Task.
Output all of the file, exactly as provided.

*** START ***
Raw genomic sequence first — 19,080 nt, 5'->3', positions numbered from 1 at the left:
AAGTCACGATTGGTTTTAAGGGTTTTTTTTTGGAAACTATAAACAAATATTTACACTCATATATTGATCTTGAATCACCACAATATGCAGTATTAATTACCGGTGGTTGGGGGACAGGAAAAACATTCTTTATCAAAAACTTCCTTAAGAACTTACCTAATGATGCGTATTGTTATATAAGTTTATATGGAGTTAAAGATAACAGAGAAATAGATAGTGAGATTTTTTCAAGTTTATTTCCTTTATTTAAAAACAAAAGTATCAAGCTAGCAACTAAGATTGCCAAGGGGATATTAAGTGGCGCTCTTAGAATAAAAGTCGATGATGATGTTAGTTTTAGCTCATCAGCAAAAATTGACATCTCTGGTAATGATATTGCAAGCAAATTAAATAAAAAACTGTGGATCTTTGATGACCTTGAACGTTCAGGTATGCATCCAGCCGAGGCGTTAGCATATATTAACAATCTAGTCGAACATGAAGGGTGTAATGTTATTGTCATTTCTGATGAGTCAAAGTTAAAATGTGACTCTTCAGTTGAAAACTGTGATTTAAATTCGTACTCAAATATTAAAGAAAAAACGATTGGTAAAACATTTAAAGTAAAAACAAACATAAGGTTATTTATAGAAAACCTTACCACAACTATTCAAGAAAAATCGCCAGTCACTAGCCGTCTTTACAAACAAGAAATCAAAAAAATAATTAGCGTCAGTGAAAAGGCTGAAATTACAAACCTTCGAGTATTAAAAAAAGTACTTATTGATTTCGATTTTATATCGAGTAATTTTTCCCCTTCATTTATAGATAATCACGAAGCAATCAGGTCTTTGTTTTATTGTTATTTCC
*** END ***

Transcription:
Raw genomic sequence first — 19,080 nt, 5'->3', positions numbered from 1 at the left:
AAGTCACGATTGGTTTTAAGGGTTTTTTTTTGGAAACTATAAACAAATATTTACACTCATATATTGATCTTGAATCACCACAATATGCAGTATTAATTACCGGTGGTTGGGGGACAGGAAAAACATTCTTTATCAAAAACTTCCTTAAGAACTTACCTAATGATGCGTATTGTTATATAAGTTTATATGGAGTTAAAGATAACAGAGAAATAGATAGTGAGATTTTTTCAAGTTTATTTCCTTTATTTAAAAACAAAAGTATCAAGCTAGCAACTAAGATTGCCAAGGGGATATTAAGTGGCGCTCTTAGAATAAAAGTCGATGATGATGTTAGTTTTAGCTCATCAGCAAAAATTGACATCTCTGGTAATGATATTGCAAGCAAATTAAATAAAAAACTGTGGATCTTTGATGACCTTGAACGTTCAGGTATGCATCCAGCCGAGGCGTTAGCATATATTAACAATCTAGTCGAACATGAAGGGTGTAATGTTATTGTCATTTCTGATGAGTCAAAGTTAAAATGTGACTCTTCAGTTGAAAACTGTGATTTAAATTCGTACTCAAATATTAAAGAAAAAACGATTGGTAAAACATTTAAAGTAAAAACAAACATAAGGTTATTTATAGAAAACCTTACCACAACTATTCAAGAAAAATCGCCAGTCACTAGCCGTCTTTACAAACAAGAAATCAAAAAAATAATTAGCGTCAGTGAAAAGGCTGAAATTACAAACCTTCGAGTATTAAAAAAAGTACTTATTGATTTCGATTTTATATCGAGTAATTTTTCCCCTTCATTTATAGATAATCACGAAGCAATCAGGTCTTTGTTTTATTGTTATTTCC